COURSE GUIDE: Oak Hill Country Club

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Oak Hill's history dates back to 1901, when 137 members were playing the new American import of "golf" on a nine-hole track. The mostly barren land was situated close to the Genesee River near Rochester, New York. In 1921, the University of Rochester proposed a land swap with the golf club. The growing college's new "River" campus would move to the banks of the Genesee and a new golf course would be moved to some farmland in the town of Pittsford. The members of Oak Hill made the most of their opportunity to start anew. Moving to Pittsford had one big advantage: the club now had enough room to build two courses. With the university chipping in $360,000, Oak Hill hired world-famous architect Donald Ross to work his magic. A magnificent Tudor-style clubhouse and over 75,000 trees, mostly oaks of course, were added to the Ross layout. The new facility officially opened in 1926, but the real test would come in 1934 when as a joint celebration of Rochester's Centennial and the 20th anniversary of native son Walter Hagen's first U.S. Open triumph, the Hagen Centennial Open was contested on the East Course, deemed the more demanding of the two courses. Leo Deigel posted a four-round total of 276 and took home the first prize of $600.
It's usually the U.S. Open that's known for thick, menacing rough. But Oak Hill is different. The rain-soaked grass will severely punish any golfer that does not find the fairway off the tee this weekend.
The Times-Union newspaper put up a $5,000 purse seven years later, drawing a star-studded field that included Hagen, Sam Snead, Ben Hogan and Gene Sarazen. Snead, whose 277 won the event, said of Oak Hill, "This course is certainly one of the finest I have ever seen, fit for either an Open or a PGA." Ben Hogan also loved the course and vowed to return the following year. Hogan did return and won the event, shooting a 64 in the first round, a course record that still stands. In 1956, Oak Hill hosted its first U.S. Open. Dr. Cary Middlecoff outlasted Hogan, who missed a 30-inch putt on the 71st hole and ultimately lost by one stroke. Twelve years later, the Open returned to the East Course and saw Lee Trevino win his first professional tournament, becoming the first golfer in history to shoot four rounds of sub-70 golf in an Open. One of Jack Nicklaus' most famous victories came at Oak Hill in 1980. Considered a comeback win, Jack rolled to a record seven-stroke victory in the PGA Championship. Curtis Strange may be more familiar with the agony and the ecstasy of Oak Hill than anyone. The last major hosted in Rochester came in 1989, when Strange made history by becoming the first man to win back-to-back U.S. Opens since Hogan did it in 1950 and 1951. But one of Strange's worst moments came at Oak Hill as well, when he missed a short putt on No. 18 to hand his 1995 Ryder Cup match to Nick Faldo, spurring the Europeans to a comeback victory. No. 1, 460 yards, par 4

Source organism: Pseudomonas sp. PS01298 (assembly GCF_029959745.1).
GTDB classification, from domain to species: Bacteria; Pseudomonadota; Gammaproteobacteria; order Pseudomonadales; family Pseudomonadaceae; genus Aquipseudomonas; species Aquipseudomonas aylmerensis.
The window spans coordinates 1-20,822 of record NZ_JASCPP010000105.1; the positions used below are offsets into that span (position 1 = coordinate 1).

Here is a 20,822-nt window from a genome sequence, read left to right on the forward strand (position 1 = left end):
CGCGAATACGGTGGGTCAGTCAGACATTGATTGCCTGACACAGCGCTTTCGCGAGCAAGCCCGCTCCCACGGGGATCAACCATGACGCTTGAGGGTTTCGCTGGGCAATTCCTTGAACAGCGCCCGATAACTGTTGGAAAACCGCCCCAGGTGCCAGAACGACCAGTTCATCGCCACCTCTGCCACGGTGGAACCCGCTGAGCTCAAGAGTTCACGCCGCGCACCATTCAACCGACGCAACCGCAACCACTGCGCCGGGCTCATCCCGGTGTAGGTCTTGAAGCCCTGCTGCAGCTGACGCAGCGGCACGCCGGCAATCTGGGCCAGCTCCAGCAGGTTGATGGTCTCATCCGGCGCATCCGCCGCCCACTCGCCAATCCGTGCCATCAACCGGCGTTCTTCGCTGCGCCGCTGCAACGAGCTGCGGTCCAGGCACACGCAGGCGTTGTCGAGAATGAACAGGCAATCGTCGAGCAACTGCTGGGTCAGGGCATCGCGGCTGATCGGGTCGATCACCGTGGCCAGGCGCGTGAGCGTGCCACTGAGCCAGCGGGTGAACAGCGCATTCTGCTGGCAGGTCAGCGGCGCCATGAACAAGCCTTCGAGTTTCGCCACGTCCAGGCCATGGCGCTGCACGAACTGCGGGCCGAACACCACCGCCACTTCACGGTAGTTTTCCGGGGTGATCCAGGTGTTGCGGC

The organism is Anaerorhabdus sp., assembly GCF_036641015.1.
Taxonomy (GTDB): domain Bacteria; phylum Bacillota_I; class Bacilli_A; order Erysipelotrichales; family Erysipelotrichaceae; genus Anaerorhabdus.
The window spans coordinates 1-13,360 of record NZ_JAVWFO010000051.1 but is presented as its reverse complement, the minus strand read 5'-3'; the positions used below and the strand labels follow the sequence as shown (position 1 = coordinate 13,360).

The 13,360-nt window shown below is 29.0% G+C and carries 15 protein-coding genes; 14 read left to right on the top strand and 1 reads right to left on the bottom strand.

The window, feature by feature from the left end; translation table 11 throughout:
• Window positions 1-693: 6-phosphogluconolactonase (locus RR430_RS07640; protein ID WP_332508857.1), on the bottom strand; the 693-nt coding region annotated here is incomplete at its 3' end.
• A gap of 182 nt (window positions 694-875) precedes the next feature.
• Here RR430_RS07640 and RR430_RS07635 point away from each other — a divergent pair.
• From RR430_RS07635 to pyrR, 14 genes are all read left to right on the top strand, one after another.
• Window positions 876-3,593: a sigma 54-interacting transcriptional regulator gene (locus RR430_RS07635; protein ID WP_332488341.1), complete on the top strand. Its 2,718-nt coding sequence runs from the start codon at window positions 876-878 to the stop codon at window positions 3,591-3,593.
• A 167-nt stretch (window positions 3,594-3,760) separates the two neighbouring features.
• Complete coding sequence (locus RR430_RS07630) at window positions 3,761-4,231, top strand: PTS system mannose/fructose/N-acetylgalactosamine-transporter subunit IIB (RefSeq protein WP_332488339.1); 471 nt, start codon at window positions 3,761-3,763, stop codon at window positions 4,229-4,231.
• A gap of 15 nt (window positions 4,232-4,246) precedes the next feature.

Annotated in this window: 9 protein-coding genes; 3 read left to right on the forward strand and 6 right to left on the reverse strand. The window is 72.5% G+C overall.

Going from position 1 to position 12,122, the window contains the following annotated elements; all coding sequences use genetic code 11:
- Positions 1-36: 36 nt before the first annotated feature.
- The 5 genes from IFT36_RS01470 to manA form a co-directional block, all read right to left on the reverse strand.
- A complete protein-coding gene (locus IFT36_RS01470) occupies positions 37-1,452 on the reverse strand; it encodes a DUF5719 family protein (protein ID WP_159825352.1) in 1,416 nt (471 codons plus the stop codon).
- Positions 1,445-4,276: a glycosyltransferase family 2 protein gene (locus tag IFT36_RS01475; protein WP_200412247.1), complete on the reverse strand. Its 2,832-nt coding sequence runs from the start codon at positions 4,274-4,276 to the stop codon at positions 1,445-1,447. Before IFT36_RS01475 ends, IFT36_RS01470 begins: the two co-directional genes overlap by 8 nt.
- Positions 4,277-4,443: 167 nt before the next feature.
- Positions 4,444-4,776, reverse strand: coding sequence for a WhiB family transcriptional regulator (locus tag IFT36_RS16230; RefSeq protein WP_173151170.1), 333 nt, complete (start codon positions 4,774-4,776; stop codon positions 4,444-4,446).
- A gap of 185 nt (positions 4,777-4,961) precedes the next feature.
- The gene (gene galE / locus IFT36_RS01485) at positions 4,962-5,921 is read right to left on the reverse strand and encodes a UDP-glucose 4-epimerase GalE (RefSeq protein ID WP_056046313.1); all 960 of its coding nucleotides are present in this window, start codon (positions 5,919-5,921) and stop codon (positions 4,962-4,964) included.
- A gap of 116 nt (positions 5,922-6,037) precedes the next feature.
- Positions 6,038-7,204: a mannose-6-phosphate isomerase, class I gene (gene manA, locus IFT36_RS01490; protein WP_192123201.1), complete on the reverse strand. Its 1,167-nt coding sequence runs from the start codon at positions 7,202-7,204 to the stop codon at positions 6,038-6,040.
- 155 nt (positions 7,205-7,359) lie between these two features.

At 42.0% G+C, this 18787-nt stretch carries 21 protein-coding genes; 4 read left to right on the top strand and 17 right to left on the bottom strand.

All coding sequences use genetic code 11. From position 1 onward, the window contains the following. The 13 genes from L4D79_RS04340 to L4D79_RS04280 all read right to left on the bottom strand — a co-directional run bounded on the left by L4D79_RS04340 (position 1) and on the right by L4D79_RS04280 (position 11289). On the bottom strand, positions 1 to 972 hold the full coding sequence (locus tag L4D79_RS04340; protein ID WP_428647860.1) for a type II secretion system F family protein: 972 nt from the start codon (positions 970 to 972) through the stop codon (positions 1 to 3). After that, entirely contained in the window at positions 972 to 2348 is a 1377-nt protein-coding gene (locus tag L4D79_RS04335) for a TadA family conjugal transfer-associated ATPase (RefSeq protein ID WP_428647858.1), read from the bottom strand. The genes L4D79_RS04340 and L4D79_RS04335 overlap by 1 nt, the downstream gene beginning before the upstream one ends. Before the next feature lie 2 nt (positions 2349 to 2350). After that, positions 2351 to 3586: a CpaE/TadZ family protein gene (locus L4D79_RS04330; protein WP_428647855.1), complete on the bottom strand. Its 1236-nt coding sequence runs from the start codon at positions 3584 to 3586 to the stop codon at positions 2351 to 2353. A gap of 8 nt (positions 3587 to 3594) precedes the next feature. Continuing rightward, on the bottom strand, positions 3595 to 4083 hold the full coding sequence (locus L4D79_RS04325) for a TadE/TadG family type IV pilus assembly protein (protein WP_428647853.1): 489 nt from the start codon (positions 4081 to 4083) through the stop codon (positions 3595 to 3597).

The tee box has been moved back 20 yards, but a big drive can catch a slope at 260 yards and roll another 40 yards. Still a tough tee shot, with out-of-bounds down the right side and trees on the left. No. 2, 401 yards, par 4
A long iron off the tee will keep the ball short of deep bunkers on both sides of the fairway. Approach shots will need to stay below the hole, although a bunker guards the right front section of the green. The putting surface is quick from behind the hole. No. 3, 214 yards, par 3
Deep bunkers guard both sides of this small green. Very difficult to get up-and-down from long and right. This usually ranks as one of the toughest holes at Oak Hill. No. 4, 570 yards, par 5
The best birdie chance at Oak Hill, reachable in two by the majority of players. The key is a long tee shot with a fade over a pair of deep fairway bunkers, with out-of-bounds on the right. Anything in the bunker will leave 160 yards for a third shot. Tough hole location is on a narrow knob in the back center. No. 5, 428 yards, par 4